My Dog’s Getting The Last Laugh; The Chapter I Didn’t See Coming

My Dog’s Getting The Last Laugh; The Chapter I Didn’t See Coming

Let me say, Dear Reader, that you are amazing.


Clearly, you’re an over the top dog lover, like myself.

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The emails have been flooding in ever since I shared the latest chapter of my sweet Darla’s life in the column, “My Dog Is Teaching Me A Final Lesson.”

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I shared how my dog has been showing signs of slowing down, how she’s preparing me to let her go after more than 15 years together.

I know, you can’t even think about that with your own dog without pulling out a tissue or a bucket or swimming pool to catch your tears.

You’ve been so sweet to share with me the story of your dog. Of the great love you shared. Of his or her final days. Of how hard it is to say, “Goodbye,” to your best friend.

You’ve also been wonderful in offering advice. Ways to have the vet come over, books to read, videos to watch, poems to read.

The time you’ve taken to help me cope and ultimately grieve has been humbling and overwhelming.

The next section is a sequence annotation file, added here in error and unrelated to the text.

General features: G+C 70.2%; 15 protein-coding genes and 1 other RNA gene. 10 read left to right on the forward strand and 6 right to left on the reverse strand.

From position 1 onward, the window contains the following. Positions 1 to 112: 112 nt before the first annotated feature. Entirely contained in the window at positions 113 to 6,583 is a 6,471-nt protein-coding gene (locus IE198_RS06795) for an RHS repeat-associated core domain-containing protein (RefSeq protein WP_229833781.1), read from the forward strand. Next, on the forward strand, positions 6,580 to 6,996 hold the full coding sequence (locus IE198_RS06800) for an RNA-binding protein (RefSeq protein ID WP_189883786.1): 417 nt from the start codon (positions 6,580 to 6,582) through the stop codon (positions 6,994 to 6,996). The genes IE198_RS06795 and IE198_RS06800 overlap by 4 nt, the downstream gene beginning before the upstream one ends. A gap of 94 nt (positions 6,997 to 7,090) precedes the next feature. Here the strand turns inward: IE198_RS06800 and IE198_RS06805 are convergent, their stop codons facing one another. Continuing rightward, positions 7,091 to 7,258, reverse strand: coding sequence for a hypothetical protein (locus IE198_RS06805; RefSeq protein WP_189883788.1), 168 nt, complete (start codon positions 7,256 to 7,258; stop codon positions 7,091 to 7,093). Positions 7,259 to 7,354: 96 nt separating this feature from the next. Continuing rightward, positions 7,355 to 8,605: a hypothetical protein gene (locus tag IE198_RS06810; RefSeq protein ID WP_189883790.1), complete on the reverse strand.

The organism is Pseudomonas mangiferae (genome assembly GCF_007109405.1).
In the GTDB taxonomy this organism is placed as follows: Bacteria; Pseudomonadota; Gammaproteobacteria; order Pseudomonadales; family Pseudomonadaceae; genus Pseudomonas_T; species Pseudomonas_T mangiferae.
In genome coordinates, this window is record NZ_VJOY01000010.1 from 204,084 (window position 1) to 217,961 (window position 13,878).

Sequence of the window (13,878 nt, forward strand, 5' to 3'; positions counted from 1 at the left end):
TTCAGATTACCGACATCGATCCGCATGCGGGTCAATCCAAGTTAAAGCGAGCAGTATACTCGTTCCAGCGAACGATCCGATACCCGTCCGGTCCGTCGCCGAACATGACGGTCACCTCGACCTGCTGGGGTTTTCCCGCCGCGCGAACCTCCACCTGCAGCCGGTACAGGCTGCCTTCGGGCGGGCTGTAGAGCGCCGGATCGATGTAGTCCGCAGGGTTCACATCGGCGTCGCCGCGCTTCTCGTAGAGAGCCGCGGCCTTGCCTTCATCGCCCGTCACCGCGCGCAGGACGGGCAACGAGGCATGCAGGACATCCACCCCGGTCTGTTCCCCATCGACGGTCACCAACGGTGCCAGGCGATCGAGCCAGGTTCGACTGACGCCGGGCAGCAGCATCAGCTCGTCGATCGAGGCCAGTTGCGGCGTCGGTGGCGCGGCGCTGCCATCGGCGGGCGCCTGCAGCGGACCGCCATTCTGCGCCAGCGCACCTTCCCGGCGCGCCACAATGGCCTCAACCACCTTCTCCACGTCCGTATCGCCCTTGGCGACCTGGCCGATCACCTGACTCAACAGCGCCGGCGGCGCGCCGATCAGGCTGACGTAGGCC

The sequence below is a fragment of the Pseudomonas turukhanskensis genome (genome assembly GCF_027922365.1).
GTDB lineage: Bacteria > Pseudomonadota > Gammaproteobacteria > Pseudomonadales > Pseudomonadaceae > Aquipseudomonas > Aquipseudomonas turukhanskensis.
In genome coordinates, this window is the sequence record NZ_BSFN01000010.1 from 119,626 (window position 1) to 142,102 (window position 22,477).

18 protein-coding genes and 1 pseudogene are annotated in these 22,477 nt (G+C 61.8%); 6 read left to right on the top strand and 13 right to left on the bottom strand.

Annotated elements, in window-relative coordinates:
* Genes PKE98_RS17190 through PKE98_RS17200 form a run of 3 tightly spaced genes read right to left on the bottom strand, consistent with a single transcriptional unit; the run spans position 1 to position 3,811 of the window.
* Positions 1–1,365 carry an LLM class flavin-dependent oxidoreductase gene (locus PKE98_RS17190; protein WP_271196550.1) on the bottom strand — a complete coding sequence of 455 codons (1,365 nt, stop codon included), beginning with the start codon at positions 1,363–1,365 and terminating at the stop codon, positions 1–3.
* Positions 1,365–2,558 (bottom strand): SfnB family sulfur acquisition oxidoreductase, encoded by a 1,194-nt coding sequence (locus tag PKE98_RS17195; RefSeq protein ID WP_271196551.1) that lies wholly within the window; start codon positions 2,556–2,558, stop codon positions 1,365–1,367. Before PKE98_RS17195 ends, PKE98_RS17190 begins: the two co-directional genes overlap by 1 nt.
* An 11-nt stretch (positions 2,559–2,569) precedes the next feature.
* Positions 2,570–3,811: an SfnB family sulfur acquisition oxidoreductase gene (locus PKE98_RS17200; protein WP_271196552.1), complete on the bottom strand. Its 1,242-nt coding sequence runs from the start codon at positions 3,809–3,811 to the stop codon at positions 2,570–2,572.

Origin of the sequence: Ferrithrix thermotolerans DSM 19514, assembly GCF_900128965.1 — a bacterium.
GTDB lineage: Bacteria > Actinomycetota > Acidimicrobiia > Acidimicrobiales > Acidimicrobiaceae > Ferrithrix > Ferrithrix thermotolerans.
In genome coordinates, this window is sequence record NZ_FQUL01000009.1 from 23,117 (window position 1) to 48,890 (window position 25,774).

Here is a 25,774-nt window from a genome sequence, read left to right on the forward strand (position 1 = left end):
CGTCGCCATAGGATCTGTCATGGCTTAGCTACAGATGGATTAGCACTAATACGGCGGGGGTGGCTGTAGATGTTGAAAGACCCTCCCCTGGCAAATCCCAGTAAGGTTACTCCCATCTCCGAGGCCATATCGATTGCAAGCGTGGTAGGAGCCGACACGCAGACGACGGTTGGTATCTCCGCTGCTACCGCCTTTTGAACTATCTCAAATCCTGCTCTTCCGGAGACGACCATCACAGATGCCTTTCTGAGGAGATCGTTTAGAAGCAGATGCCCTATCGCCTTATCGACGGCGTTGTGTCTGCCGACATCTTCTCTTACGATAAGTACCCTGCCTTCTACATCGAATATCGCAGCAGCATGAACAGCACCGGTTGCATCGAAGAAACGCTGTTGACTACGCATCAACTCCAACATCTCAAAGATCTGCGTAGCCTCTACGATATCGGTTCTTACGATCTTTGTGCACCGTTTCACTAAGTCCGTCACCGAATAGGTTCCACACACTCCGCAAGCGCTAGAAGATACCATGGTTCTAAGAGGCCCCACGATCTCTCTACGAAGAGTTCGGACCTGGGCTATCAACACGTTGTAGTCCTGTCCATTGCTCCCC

Which leads me to the thing I feel compelled to share this week.

Something I need to let you know, because, well, you and I have that kind of relationship.

See the thing is, my dog is alive.


Not just alive. Very much alive.

Yes, she’s still over 15 years old. Still deaf. And was definitely having some struggles.

But it seems since I wrote that column a couple weeks ago, Darla has undergone a renaissance of sorts. It’s kind of like when you call the dishwasher repairman and have him show up only to watch the darn machine work just fine.

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I wake up to emails, texts and phone calls bemoaning Darla’s passing, only to see a dog scrambling to get to the front door for our daily walk.

It’s as if she’s living the old quote, “Reports of my death have been greatly exaggerated.”

Darla gets the last laugh.

And why not?

We’ve been laughing together since she was a six-week-old puppy and I took her over to a friend’s house for their one-year-old’s birthday party. They freaked out thinking I was gifting them and their baby with a puppy. The punch line was I just didn’t want to leave her home alone.